Who's More Likely to Vote: Women or Men?

Gender Differences and Voter Turnout

Senior Mexican Woman Voting

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Women don't take anything for granted, including the right to vote. Although we've had that right for less than a century, we exercise it in much greater numbers and greater percentages than men. According to the Center for American Women and Politics at Rutgers University, there are clear gender differences in voter turnout:

In recent elections, voter turnout rates for women have equaled or exceeded voter turnout rates for men. Women, who constitute more than half the population, have cast between four and seven million more votes than men in recent elections. In every presidential election since 1980, the proportion [of] female adults who voted has exceeded the proportion of made adults who voted.

In examining previous presidential election years prior to 2008, the numbers make this point clear. Of the total voting age population:

  • In 2004, 60.1% of women and 56.3% of men voted.
    That's 67.3 million women and 58.5 million men - a difference of 8.8 million.
  • In 2000, 56.2% of women and 53.1% of men voted.
    That's 59.3 million women and 51.5 million men - a difference of 7.8 million.
  • In 1996, 55.5% of women and 52.8% of men voted.
    That's 56.1 million women and 48.9 million men - a difference of 7.2 million.

Compare these figures to a generation ago:

  • In 1964, 67% of women and 71.9% of men voted.
    That's 39.2 million women and 37.5 million men - a difference of 1.7 million.

For both genders, the older the voter, the greater the turnout up through age 74. In 2004, of the total voting age populations:

  • 44.9% of women and 38.8% of men 18-24 years old voted
  • 55% of women and 48.8% of men 25-44 years old voted
  • 68.3% of women and 65.9% of men 45-64 years old voted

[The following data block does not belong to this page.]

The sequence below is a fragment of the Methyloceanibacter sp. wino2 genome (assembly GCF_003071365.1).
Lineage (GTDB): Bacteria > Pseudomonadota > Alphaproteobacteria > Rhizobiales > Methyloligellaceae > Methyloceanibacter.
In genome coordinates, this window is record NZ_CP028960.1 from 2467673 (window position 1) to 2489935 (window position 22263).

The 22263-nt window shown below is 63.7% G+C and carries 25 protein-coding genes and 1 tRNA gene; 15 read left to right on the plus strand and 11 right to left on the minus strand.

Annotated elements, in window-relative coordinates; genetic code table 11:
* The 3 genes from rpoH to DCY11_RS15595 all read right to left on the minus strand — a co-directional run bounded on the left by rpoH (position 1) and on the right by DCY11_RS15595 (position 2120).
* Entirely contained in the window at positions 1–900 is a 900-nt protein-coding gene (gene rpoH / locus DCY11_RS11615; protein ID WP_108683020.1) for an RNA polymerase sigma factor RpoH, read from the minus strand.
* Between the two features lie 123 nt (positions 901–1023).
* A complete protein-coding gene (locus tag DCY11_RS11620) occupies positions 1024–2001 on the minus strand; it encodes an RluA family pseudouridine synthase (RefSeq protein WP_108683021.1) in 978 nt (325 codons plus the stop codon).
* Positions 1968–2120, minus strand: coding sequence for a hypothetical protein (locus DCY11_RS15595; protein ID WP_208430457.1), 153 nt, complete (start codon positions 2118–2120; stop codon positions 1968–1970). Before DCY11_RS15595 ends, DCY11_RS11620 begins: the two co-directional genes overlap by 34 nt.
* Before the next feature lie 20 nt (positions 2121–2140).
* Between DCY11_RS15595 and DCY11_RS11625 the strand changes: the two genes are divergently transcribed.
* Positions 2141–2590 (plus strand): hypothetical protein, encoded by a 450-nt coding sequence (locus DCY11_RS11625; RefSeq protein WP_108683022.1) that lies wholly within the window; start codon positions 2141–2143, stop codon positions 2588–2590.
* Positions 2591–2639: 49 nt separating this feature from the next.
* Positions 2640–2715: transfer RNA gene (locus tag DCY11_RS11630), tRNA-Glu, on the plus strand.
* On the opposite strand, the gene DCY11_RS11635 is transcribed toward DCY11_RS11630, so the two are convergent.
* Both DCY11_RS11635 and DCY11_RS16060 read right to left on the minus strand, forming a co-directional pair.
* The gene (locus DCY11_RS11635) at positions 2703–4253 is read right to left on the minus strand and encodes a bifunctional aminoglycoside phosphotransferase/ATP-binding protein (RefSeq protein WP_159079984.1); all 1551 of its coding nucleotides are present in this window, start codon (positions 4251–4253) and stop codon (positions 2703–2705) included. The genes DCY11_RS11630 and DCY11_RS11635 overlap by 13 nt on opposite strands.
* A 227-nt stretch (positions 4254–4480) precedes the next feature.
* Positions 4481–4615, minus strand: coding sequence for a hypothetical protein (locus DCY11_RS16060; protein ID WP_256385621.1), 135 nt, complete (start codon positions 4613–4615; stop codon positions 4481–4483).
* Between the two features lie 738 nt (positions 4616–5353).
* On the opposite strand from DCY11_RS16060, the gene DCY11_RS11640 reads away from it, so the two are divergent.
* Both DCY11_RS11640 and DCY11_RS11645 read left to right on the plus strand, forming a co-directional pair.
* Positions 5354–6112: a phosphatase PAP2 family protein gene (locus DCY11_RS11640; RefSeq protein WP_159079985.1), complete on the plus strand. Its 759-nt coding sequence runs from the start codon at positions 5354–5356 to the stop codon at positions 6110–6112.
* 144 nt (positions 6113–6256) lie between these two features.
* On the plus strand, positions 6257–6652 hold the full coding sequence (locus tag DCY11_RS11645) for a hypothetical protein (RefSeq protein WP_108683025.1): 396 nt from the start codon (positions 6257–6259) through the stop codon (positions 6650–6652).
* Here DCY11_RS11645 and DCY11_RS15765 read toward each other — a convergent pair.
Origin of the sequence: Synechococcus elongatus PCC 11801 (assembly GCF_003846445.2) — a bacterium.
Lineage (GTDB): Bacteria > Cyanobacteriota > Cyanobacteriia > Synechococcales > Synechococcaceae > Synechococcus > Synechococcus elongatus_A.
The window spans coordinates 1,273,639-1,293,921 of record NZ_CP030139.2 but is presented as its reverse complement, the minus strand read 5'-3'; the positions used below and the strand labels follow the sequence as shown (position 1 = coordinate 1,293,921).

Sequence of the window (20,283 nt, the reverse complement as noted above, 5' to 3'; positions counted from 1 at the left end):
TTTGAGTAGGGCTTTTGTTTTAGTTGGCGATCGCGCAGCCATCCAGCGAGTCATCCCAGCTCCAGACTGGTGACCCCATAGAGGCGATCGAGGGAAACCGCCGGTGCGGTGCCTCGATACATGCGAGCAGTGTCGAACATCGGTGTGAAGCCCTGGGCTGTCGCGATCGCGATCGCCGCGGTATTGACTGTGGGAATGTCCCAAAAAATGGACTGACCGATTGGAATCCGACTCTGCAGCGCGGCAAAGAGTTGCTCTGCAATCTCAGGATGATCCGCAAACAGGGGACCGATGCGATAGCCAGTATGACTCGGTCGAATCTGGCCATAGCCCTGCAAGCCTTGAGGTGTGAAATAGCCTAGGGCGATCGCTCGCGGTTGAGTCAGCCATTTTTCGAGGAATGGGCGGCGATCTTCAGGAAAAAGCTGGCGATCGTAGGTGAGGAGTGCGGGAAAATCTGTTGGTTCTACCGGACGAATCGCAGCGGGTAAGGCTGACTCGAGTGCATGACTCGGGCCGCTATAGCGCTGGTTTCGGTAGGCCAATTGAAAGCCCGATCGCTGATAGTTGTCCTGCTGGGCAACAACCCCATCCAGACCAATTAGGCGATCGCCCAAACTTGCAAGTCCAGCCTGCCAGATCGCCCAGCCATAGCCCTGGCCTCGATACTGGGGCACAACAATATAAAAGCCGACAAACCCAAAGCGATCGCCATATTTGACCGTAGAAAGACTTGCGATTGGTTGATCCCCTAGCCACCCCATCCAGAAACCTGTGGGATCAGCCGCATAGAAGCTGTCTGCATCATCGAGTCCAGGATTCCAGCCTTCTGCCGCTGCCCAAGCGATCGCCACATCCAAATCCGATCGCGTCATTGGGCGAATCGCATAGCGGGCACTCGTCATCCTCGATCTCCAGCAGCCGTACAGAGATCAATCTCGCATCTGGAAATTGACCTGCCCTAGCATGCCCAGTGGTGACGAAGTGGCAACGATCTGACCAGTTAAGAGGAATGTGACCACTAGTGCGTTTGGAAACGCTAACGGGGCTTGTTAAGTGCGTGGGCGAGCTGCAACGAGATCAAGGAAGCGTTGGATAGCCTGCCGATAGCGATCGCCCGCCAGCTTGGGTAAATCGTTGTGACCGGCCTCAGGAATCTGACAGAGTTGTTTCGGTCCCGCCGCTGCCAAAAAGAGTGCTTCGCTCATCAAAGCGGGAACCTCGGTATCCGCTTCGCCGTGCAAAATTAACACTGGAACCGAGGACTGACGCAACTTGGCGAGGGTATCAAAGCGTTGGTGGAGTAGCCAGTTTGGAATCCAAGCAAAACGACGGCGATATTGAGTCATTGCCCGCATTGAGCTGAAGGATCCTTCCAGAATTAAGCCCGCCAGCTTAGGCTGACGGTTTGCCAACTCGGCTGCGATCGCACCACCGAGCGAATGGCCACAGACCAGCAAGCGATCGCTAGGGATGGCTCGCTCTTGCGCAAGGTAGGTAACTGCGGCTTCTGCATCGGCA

• 69.4% of women and 72.5% of men 65-74 years old voted

The numbers drop slightly for voters 75 years and up - 63.9% of women and 71% of men voted - but still significantly outstrip young voters.

The Center for American Women and Politics also notes that this gender difference holds true across all races and ethnicities with one exception:

Among Asians/Pacific Islanders, Blacks, Hispanics, and Whites, the number of female voters in recent elections has exceeded the number of male voters. While the difference in voter turnout rates between the sexes is greatest for Blacks, women have voted at higher rates than men among Blacks, Hispanics, and Whites in the last five presidential elections; in 2000, the first year for which data are available, Asian/Pacific Islander men voted at a slightly higher rate than Asian/Pacific Islander women.

In 2004, of the total voting age population, the following percentages were reported for each group:

  • Asian/Pacific Islander - 30.5% of women and 29% of men voted
  • Black - 59.8% of women and 51.8% of men voted
  • Hispanic - 30.9% of women and 25.2% of men voted
  • White - 62% of women and 58.6% of men voted

In non-presidential election years, women continue to turn out in greater proportions than men. And women outnumber men among registered voters. In 2004, 75.6 million women and 66.4 million men reported they were registered voters, a difference of 9.2 million.

So the next time you hear a political analyst discuss 'the women's vote,' bear in mind that she or he is talking about a powerful constituency that numbers in the millions. Though it has yet to find its political voice and agenda, the vote of women, individually and collectively, can make or break elections, candidates, and outcomes.